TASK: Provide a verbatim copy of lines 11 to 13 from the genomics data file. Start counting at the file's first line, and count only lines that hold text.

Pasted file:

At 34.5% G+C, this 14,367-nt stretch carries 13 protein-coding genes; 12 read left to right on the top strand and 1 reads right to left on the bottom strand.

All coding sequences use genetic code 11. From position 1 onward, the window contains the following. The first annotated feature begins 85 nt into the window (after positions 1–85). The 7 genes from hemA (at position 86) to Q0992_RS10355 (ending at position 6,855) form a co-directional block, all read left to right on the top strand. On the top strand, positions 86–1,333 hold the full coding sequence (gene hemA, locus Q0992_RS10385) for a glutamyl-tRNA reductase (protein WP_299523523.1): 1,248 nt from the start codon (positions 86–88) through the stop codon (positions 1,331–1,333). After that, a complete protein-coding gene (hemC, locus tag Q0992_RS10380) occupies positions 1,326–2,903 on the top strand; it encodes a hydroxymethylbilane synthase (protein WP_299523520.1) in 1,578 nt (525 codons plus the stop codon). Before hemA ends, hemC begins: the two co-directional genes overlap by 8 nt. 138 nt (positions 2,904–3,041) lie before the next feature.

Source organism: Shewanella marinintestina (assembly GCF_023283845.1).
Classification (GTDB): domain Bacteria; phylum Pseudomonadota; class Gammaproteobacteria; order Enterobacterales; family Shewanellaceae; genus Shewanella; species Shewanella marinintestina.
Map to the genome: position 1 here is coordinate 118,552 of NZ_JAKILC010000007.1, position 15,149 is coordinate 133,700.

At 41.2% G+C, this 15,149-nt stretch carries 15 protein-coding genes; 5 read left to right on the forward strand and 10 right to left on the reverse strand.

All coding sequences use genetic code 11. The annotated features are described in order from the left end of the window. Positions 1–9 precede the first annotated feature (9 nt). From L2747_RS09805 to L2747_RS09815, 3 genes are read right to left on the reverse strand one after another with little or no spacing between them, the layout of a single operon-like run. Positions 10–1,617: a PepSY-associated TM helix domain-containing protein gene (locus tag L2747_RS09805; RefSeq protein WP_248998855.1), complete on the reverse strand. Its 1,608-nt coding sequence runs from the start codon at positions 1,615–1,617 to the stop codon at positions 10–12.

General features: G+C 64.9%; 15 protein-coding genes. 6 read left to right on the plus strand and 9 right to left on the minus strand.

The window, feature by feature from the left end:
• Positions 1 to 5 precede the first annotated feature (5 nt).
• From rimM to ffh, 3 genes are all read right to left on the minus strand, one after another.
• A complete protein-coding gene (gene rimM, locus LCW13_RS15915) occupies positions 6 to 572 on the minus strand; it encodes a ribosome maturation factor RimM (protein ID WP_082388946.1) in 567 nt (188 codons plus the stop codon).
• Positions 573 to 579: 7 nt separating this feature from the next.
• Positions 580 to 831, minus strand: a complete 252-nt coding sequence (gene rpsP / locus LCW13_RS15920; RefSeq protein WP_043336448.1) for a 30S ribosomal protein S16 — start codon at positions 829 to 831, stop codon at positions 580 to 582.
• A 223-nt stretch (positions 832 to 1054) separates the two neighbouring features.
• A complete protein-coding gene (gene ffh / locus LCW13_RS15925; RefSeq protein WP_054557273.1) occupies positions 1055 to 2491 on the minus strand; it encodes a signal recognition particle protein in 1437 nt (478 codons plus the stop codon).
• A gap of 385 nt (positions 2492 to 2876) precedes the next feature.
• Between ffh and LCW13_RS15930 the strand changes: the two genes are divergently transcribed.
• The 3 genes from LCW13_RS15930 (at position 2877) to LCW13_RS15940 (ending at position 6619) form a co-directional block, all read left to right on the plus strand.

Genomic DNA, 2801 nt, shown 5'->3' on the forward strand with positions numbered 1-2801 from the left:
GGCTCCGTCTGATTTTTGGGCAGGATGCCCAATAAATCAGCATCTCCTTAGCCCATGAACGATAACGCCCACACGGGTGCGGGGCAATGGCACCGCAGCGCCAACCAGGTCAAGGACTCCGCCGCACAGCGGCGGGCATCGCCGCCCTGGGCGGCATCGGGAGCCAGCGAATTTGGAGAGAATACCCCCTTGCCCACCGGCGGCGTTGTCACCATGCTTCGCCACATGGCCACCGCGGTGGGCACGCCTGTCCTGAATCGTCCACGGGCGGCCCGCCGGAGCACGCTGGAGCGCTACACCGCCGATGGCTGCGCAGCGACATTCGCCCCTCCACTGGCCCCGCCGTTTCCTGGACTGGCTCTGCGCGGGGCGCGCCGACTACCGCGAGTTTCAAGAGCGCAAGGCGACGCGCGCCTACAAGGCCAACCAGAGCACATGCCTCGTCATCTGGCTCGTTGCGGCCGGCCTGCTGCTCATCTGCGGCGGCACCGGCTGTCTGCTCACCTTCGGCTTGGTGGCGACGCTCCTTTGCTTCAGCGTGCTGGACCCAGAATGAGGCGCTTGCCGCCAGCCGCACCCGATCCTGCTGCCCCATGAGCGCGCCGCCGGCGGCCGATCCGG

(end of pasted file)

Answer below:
• From rimM to ffh, 3 genes are all read right to left on the minus strand, one after another.
• A complete protein-coding gene (gene rimM, locus LCW13_RS15915) occupies positions 6 to 572 on the minus strand; it encodes a ribosome maturation factor RimM (protein ID WP_082388946.1) in 567 nt (188 codons plus the stop codon).
• Positions 573 to 579: 7 nt separating this feature from the next.